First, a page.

In the wake of the attacks on New York and Washington on September 11, 2001, Western intelligence agencies monitored mosques, especially those with radical reputations, and active jihadist groups have long advised supporters to stay away from them.
More recently, jihadists in the West are thought to have resorted to worshiping at unofficial mosques.
Since the Paris attacks, and subsequent security alerts in Belgium, Italy and Germany, Europe’s intelligence services and politicians have been turning their attention to hundreds of unofficial or unlicensed makeshift mosques, operating in apartments and homes in migrant-dominated areas.
Politicians in several EU countries including France and Italy, where the government estimates 800 makeshift mosques are operating, are exploring legal ways to force their closure.
Since the Paris attacks, intelligence services and police forces are demanding more powers and more personnel. They also want looser rules on data collection and an easing of regulations governing house searches and raids.
FILE - Fighters from the Islamic State group parade in a commandeered Iraqi security forces armored vehicle down a main road at the northern city of Mosul, Iraq.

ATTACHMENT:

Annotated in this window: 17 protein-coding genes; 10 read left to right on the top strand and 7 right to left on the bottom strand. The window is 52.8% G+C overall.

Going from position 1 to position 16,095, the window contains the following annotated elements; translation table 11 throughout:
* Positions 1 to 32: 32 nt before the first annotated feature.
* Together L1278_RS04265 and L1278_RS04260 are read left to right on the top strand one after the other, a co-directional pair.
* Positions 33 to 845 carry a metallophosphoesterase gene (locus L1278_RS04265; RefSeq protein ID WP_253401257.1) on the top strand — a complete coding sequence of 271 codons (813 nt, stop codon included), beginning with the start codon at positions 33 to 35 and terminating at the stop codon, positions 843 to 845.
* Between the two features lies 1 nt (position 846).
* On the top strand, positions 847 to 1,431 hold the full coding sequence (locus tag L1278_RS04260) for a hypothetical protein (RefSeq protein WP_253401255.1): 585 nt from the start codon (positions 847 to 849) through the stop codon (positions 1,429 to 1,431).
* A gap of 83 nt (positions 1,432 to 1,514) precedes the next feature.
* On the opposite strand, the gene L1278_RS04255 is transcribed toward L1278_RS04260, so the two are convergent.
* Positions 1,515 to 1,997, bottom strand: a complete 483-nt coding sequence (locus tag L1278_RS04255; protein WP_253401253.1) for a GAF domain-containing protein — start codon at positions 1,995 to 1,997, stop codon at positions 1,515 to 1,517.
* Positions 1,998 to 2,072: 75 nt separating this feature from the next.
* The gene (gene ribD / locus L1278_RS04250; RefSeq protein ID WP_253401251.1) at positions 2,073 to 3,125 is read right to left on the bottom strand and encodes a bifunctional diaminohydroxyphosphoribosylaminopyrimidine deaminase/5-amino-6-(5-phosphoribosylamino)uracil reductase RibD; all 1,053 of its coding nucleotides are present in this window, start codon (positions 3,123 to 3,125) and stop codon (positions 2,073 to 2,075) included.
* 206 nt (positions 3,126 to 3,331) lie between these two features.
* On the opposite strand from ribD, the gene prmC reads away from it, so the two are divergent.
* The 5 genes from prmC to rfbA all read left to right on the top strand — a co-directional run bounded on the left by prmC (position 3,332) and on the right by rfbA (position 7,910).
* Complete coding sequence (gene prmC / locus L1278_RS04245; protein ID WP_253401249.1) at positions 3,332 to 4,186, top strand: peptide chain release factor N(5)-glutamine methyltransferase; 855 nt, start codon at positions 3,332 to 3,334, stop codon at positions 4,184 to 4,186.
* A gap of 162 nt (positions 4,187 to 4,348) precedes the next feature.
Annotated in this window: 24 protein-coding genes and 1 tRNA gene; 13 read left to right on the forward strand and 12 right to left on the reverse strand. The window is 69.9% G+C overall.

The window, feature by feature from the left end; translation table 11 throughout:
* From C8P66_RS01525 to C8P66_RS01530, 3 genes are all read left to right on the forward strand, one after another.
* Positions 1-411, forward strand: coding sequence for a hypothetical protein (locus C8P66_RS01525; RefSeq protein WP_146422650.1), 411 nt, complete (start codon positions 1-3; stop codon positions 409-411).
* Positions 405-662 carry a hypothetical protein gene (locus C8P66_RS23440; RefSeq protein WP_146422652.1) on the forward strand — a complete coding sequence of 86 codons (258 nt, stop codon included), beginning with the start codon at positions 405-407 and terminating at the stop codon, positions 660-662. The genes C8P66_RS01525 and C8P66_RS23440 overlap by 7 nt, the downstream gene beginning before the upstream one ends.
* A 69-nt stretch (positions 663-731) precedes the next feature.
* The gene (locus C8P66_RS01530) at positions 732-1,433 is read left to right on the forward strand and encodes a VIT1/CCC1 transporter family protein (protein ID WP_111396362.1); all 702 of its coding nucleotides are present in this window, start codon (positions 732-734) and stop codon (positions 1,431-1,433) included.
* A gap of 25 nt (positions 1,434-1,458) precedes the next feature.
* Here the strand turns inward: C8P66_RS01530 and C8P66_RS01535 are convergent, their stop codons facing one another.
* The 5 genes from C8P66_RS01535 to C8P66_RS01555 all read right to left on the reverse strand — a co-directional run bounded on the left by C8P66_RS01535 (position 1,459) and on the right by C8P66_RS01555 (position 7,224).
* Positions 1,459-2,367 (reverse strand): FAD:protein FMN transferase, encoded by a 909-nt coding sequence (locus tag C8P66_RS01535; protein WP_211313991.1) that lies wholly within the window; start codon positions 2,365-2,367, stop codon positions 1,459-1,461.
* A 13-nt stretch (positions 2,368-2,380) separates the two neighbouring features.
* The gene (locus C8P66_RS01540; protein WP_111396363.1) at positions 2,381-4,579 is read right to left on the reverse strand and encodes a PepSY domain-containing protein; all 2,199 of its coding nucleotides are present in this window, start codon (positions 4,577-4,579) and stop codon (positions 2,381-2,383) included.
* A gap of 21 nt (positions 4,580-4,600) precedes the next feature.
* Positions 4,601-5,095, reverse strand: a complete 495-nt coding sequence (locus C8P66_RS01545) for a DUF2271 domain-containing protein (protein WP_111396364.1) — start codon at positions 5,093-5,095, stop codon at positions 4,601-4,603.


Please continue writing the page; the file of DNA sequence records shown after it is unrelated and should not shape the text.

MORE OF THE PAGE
Islamic State leaders are not unaware of this, and they have been cautioning their supporters in the West to keep a low profile, especially when it comes to posting their messages or thoughts on such sites as Facebook and Twitter.
Last month, for example, a pro-IS Twitter account under the name Mustafa al-Iraqi offered this guidance to the terror group's recruits:
Rule #1: Don't ever type stuff like 'kill all kuffar' [or] 'it's permissible to kill kuffar' [a derogatory Arabic term for non-Muslims]. Don't even use the word "kill" if you're living in the West.”
Rule #2: Don’t ever talk about hijra [or hegira, the Muslim pilgrimage to Mecca]. If you're going to do it or know how to do it, don't even let your left hand know that you know.
Rule #3: if you live in a country that is in direct war with IS, don't use social media & talk about IS unless you have taken precautions.
Rule #4: Don't ever propagate [spread and promote news about] IS attacks. Don't show that you're happy about it if you haven't taken precautions. Report it normally.
Anxiety among security experts also is on the increase because hundreds of battle-hardened veterans of the civil war in Syria have been returning to Europe, and hundreds or even thousands more could be going home to Europe in the future.
Intelligence analysts say one of their biggest fears is the possibility of multiple, simultaneous attacks across Europe this year — “a European 9/11,” as Yves Rotenone, a former analyst for France's DIGS intelligence service, puts it.
“I know that in European capitals, particularly London, specialized services are working on this theory,” Rotenone told The Associated Press. “If the quality of the attackers improves, we will have a problem. Maybe we will say that 2015 was just a rehearsal."
This undated and unlocated image shows French national Bilal Hadfi, 20, one of the suicide bombers who blew himself outside the Stade de France stadium during the Paris attacks on November 13.